Plenty of studies over the years have illustrated the positive impact of outdoor play and the outdoors generally upon students and learning. Whether it’s for a Forest School specifically or to provide a different kind of outdoor education setting for some hours of school-based curriculum learning, an outdoor classroom is key.
Forget any stereotypes you have around the word ‘classroom’ – all it means in this instance is a communal space, protected from the worst of the elements, to come together and learn in.
These sorts of undertakings are usually quite grandscale investments – both in terms of financial commitment, time, and emotions.
You could easily end up spending a lot of time, money and energy misdirected at less crucial aspects of your project and ignore the priorities. That’s why we’ve laid out the basics of outdoor classroom provision in this blog – to prompt you to consider the crucial elements of your project, and leave irrelevances at the wayside, so you can really get your outdoor classroom off plan and into reality!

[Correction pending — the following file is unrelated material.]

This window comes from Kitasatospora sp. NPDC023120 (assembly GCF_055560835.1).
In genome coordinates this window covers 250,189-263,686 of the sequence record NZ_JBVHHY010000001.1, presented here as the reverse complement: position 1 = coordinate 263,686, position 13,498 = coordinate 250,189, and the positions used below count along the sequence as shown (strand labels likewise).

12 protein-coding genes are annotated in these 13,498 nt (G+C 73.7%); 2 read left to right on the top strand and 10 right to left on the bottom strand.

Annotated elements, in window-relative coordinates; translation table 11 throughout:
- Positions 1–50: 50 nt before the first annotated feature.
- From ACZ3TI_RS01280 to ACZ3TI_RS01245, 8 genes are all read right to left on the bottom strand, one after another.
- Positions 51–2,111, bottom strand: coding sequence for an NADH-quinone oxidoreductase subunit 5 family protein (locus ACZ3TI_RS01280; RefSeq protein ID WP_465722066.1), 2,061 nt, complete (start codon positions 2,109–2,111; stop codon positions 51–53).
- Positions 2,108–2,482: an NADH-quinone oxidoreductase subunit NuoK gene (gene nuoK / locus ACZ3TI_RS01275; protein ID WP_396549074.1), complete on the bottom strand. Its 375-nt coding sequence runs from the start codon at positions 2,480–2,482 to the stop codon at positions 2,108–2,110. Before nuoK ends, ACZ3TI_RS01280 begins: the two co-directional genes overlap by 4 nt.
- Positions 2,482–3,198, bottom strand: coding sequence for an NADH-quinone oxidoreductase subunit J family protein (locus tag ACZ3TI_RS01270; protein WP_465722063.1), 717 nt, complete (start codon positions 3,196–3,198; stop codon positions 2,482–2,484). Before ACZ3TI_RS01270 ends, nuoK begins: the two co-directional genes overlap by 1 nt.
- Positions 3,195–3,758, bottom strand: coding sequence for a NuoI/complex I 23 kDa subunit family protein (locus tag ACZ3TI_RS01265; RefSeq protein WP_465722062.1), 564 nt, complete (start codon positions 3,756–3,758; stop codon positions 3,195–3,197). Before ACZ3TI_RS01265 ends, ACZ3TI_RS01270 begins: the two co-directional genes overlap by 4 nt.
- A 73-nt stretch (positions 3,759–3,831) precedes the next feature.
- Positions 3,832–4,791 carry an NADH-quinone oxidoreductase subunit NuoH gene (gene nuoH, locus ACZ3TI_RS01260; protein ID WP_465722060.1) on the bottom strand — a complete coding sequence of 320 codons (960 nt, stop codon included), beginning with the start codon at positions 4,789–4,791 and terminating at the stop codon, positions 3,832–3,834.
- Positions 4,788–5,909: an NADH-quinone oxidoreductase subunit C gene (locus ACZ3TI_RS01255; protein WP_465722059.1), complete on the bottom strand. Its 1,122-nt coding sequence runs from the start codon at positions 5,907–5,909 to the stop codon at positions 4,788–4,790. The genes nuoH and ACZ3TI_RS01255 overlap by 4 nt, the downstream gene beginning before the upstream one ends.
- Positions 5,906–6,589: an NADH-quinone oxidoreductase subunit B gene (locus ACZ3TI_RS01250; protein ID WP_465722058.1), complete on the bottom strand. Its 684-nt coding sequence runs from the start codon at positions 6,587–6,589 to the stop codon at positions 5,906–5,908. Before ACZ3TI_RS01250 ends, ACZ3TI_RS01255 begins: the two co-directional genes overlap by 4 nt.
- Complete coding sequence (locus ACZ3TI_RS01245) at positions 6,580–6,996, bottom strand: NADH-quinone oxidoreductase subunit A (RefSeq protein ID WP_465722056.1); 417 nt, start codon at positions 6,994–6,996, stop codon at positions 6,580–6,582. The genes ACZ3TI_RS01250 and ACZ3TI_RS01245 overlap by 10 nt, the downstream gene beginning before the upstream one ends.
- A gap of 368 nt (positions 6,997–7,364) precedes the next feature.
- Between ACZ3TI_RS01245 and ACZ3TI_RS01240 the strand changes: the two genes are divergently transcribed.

What are the benefits of outdoor learning?
There are many benefits to taking learning into an outdoor environment. Some of them are:
- Happier, more relaxed students
- Increased interaction with and knowledge around nature and the outdoors
- Increased retention rate of the learned topic
- Opportunity to vary the learning environment, if the school cannot afford school trips
- Incorporating physical activity into everyday life
- Improved learning for tactile and experiential learners, and neuro-diverse students
- Improved social skills and lowered levels of violence and bullying
- Opportunity for local community engagement in outdoor spaces
- Grounded interaction with the landscape and surrounding environment
Top 10 Reasons Outdoor Classrooms succeed and fail
Outdoor classrooms are a large undertaking. They are not a project that many schools, organisations, or individuals can afford to not make a success of. But what makes them fail? Equally, what makes them succeed? We outline the top five of each category below.
What makes outdoor classrooms succeed?
- Support from the community
- Involvement from the student body
- Financial support/funding
- Adequate teacher training
- Adequate administrative support
What makes outdoor classrooms fail?
- No plan for maintenance and upkeep
- Teachers not knowing how to use the outdoor space for lessons
- Not enough funding
- Expansion of the school, or relocation